Last week, the White House announced the artists who will receive the National Medal of Arts and National Humanities Medals in a ceremony tomorrow. They are a diverse series of visual artists, performers, composers, and authors worth learning about. Sally Field is one of the actors being recognized this year for the National Medal of Arts. She's specifically cited for her work as an actress and as an advocate for women, LGBT rights, and public health. She has become the face of Osteoporosis in a long-running series of advertisements for preventative treatment for the condition. She also works with both the Human Rights Campaign and Vital Voices to help lobby for legislation supporting LGBT and women's rights.
Field is not an actress who has shied away from work examining major issues in the world. Her breakout role as a serious actor was Sybil, the made for TV movie exploring the case files of a young woman suffering from multiple personality disorder. Her first Oscar was earned for her work in Norma Rae, playing a young mother fighting for union rights at a textile mill. Even her work in Lincoln put a strong face on grief and depression in a time where the inability to constantly regulate emotions to an arbitrary societal standard all but guaranteed a life in an asylum.
Author Jhumpa Lahiri is receiving the National Humanities Medal for her career focus on presenting Indian voices in her work. Lahiri first rose to fame with her debut short story collection Interpreter of Maladies. This made her one of the handful of authors to ever win the Pulitzer Prize for her debut work. Interpreter of Maladies is all about the experience of Indian immigrants adjusting to life in America. It's a wonderful book that you should find the time to read if you haven't already.
The exciting part of this recognition is how early it is in Lahiri's career. Though she struggled for years to find a publisher for Interpreter of Maladies, she has since spent the past 16 years releasing thoughtful essays, short story collections, and novels largely focusing on the lives of Indian immigrants. It's a voice we don't often hear about and Lahiri's success makes it all the more accessible to a wide audience. Just imagine what she might produce in the next few years when her work has been so consistently strong.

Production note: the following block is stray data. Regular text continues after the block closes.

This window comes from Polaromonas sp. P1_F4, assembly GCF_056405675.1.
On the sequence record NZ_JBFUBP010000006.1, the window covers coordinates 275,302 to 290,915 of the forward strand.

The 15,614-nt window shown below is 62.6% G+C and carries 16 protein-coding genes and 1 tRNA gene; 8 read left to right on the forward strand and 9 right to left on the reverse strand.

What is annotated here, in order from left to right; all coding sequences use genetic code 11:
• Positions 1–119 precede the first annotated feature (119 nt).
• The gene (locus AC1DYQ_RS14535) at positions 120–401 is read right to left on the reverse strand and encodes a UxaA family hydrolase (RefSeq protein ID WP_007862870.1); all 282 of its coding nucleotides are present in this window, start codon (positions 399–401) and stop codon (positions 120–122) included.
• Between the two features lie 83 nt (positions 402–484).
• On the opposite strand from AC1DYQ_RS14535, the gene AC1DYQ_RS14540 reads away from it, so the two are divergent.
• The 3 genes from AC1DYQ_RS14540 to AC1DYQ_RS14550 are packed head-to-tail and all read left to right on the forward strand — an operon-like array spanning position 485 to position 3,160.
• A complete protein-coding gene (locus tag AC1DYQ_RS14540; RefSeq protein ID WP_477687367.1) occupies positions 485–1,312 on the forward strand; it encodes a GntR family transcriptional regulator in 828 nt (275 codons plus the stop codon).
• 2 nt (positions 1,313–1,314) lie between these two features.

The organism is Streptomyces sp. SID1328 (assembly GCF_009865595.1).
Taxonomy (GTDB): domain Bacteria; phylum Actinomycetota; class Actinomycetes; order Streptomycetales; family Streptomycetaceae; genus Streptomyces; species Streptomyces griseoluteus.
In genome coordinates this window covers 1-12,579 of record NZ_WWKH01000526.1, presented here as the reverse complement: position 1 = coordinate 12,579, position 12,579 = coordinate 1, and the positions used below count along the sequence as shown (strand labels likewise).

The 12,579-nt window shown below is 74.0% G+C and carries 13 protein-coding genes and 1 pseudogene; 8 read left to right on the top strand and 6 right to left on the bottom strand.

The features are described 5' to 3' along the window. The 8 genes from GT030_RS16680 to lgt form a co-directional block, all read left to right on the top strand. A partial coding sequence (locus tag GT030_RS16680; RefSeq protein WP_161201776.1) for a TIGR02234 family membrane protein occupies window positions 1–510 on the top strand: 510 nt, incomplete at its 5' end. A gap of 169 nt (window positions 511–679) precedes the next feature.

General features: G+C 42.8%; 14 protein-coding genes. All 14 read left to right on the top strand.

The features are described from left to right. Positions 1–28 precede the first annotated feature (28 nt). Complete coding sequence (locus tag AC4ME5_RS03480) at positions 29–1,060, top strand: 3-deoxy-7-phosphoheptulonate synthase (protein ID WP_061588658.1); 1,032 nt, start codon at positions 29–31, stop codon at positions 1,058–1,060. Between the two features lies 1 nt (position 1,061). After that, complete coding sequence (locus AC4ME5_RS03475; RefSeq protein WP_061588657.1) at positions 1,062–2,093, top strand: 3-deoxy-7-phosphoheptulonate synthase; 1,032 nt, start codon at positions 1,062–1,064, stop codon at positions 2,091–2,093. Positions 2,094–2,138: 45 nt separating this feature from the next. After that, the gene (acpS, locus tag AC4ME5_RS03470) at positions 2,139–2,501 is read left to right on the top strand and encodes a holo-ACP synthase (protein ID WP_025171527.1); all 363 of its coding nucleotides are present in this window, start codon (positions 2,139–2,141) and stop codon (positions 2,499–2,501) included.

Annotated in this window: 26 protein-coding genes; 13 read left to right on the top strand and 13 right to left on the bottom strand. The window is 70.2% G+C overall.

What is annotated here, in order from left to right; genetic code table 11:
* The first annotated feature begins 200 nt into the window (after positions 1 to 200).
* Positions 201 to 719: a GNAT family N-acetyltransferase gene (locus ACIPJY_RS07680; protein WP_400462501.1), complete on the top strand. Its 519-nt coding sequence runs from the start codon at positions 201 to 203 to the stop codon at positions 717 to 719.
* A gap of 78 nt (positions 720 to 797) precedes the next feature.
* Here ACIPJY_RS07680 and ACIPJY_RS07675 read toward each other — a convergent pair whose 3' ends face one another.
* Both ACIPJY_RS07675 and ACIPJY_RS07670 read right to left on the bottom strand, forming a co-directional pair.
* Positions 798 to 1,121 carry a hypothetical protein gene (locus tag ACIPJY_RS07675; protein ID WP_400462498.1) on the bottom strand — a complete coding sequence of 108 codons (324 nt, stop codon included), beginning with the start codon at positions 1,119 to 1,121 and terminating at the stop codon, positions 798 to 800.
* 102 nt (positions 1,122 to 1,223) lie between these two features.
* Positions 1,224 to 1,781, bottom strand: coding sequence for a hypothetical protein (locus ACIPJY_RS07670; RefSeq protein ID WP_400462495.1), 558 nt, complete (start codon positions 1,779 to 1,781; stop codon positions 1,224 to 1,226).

Stephen King has essentially run away with all the press coverage for the National Medal of Arts honorees, what with him being a prolific genre author criticized in the past when receiving similar achievement awards. I think he's a great choice for this kind of recognition.
For one, he's a master of the short story form. I can't think of another contemporary author who has released so many wonderful short story collections in their career. We're talking nine gigantic anthologies (the shortest is a scant 336 pages with only 20 stories in it), plus a tenth on the way in November.
Further, his non-fiction work is excellent. Both On Writing and Danse Macabre are regularly used as textbooks in college classrooms because of their firm grasp and strong perspective on writing and the history of horror fiction. There's a certain restraint exhibited in his non-fiction work that is rarely seen anywhere else in his bibliography. You really haven't read King until you've picked up one of these books.
Then there are his novels, which have routinely become cultural phenomena. Even boiling it down to the few I would consider great (and I'm admittedly not fond of his long form work), you still have Carrie, The Long Walk, The Running Man, Misery, Dolores Claiborne, The Regulators, 11/22/63, and Doctor Sleep. Okay, throw in Salem's Lot and Pet Semetary, too; they just take a little too much glee in visceral guts and gore than I like. Stephen King certainly exceeds the requirements of having a significant impact on the arts in America.
Here is the full list of honorees for both the National Medal of Arts and the National Humanities Medal.
2014 National Medal of Arts
· John Baldessari, Visual Artist, (Venice, CA)
· Ping Chong, Theater Director, Choreographer, and Video and Installation Artist, (New York, NY)
· Miriam Colón, Actress, Theater Founder, and Director (New York, NY)
· The Doris Duke Charitable Foundation (New York, NY)
· Sally Field, Actress and Filmmaker, (Los Angeles, CA)
· Ann Hamilton, Visual Artist, (Columbus, OH)
· Stephen King, Author, (Bangor, ME)
· Meredith Monk, Composer, Singer, and Performer, (New York, NY)
· George Shirley, Tenor, (Ann Arbor, MI)
· University Musical Society, Performing Arts Presenter(Ann Arbor, MI)
· Tobias Wolff, Author and Educator, (Stanford, CA)
2014 National Humanities Medal
· Evelyn Brooks Higginbotham, Historian, (Auburndale, MA)
· Annie Dillard, Author, (Key West, FL)
· Clemente Course In The Humanities (Annandale-On-Hudson, NY)
· Rebecca Newberger Goldstein, Novelist and Philosopher, (Boston, MA)
· Alice Waters, Chef, Author, and Advocate, (Berkeley, CA)
· Larry McMurtry, Novelist, Essayist, and Screenwriter, (Archer City, TX)
· Everett L. Fly, Architect, (San Antonio, TX)
· Jhumpa Lahiri, Author, (New York, NY)
· Fedwa Malti-Douglas, Professor and Scholar, (Rhinebeck, NY)
· Vicki Lynn Ruiz, Historian, (Irvine, CA)